The manner in which genetic research associated with addiction is conducted, interpreted and translated into clinical practice and policy initiatives raises important social, ethical and legal issues. Genetic Research on Addiction fulfils two key aims; the first is to identify the ethical issues and requirements arising when carrying out genetically-based addiction research, and the second is to explore the ethical, legal and public policy implications of interpreting, translating and applying this research. The book describes research guidelines on human protection issues such as improving the informed consent process, protecting privacy, responsibilities to minors and determining whether to accept industry funding. The broader public health policy implications of the research are explored and guidelines offered for developing effective social interventions. Highly relevant for clinicians, researchers, academics and policy-makers in the fields of addiction, mental health and public policy.
Audrey R. Chapman is Healey Professor of Medical Ethics and Humanities, Department of Community Medicine and Health Care, University of Connecticut School of Medicine, Farmington, CT, USA.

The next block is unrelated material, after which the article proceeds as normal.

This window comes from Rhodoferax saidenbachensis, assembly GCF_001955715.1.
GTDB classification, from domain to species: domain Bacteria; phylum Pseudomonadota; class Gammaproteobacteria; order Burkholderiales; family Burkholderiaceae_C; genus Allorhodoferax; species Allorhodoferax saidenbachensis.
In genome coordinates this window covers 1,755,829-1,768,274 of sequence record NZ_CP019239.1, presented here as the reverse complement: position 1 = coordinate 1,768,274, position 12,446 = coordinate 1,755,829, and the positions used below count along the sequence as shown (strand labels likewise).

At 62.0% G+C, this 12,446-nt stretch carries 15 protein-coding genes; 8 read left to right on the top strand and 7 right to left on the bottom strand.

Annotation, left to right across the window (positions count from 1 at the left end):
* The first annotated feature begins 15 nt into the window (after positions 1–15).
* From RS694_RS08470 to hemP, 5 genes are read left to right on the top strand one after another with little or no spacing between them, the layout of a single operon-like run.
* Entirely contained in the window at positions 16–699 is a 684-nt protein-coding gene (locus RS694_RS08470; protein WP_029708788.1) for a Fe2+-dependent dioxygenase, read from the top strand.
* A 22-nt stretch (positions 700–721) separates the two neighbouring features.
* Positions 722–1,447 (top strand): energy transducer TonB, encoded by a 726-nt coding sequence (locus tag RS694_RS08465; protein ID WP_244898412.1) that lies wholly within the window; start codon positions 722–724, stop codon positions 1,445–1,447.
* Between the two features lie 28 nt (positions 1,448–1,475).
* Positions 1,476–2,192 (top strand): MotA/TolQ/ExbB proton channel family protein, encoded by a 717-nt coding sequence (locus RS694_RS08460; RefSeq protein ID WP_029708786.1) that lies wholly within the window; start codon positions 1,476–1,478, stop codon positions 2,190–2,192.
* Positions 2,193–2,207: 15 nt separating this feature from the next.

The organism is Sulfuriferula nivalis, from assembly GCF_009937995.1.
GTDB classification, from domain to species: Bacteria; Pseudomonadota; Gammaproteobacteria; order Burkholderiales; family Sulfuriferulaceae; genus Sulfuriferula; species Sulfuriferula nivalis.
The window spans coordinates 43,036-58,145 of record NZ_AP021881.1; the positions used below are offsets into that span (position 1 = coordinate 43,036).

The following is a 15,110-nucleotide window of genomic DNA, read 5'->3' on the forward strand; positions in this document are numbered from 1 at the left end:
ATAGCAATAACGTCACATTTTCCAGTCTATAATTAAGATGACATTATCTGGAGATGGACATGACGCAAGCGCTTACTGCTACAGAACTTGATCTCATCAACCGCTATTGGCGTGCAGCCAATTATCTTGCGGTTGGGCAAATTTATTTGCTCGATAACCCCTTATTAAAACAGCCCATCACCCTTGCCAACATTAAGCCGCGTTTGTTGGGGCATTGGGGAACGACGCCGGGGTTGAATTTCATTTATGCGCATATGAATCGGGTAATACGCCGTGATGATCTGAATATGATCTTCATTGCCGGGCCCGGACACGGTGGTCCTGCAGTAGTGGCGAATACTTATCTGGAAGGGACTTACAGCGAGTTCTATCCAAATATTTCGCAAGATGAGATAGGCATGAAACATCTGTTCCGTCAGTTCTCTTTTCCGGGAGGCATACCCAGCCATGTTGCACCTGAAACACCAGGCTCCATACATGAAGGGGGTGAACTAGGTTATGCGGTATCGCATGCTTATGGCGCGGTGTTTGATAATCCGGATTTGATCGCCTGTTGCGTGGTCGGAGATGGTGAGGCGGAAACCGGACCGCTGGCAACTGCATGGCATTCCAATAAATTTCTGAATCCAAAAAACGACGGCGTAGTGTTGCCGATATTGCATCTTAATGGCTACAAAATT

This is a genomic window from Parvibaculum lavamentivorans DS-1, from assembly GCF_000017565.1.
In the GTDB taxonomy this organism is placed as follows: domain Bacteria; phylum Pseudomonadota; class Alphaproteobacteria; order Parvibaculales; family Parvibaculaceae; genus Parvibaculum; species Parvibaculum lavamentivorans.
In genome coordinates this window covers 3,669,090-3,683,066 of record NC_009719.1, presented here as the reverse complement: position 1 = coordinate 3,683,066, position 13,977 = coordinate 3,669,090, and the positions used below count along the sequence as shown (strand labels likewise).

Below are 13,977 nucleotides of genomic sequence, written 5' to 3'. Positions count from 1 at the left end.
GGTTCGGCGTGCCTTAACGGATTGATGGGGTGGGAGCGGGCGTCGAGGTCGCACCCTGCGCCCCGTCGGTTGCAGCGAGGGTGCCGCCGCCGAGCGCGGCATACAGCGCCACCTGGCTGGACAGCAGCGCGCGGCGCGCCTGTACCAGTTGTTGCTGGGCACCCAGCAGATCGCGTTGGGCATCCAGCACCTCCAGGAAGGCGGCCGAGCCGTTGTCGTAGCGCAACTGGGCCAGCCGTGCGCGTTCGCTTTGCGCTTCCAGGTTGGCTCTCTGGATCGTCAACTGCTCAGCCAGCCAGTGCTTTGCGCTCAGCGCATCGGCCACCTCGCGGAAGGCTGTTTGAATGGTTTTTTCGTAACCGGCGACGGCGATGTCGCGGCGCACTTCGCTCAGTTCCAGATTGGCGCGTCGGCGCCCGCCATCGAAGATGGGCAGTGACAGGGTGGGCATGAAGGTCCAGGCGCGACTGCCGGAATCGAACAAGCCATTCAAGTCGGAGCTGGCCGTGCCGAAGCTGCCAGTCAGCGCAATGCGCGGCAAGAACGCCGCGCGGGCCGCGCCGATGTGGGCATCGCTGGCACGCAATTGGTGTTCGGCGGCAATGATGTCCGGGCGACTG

Abstracts; Part I. Introduction: 1. Introduction to volume Audrey R. Chapman; 2. The implications of genetic research on alcohol dependence for prevention and treatment Rebecca Mathews, Adrian Carter and Wayne Hall; 3. Promises and risks for participants in studies of genetic risk for alcohol or drug dependence Carl Erik Fisher, Deborah Hasin and Paul Appelbaum; Part II. Research Ethics: 4. Improving the informed consent process in research with substance abusing participants David S. Festinger and Karen L. Dugosh; 5. Ethical responsibilities to minor children with drug abusing parents in research trials Thomas McMahon; 6. Protecting privacy in genetic research on alcoholism and other addictions Mark A. Rothstein; 7. Uses and limitations of certificates of confidentiality for protecting research on addiction Zita Lazzarini; 8. Ethical issues in genomic databases and biobanks involving human subjects David B. Resnik; 9. Should addiction researchers accept funding derived from the profits of addictive consumptions? Peter J. Adams; 10. Ethical issues related to alcohol research funding from the alcohol beverage industry Thomas Babor; Part III. Translating Addiction Research: 11. The public health implications of genetic research on addiction Rebecca Mathews, Wayne Hall and Adrian Carter; 12. Genetics, addiction, and stigma Jo C. Phelan and Bruce G. Link; 13. Lay beliefs about genetic influences on alcoholism: implications for prevention and treatment Toby Jayaratne, Alicia Giordimaina and Amy Gaviglio; 14. Personalizing risk: how behavioral genetics research into addiction makes the political personal Jonathan M. Kaplan; Part IV. Conclusions: 15. Conclusions and guidelines for conducting and translating research on alcohol dependence and addiction Audrey R. Chapman, Jonathan M. Kaplan and Adrian Carter; Index.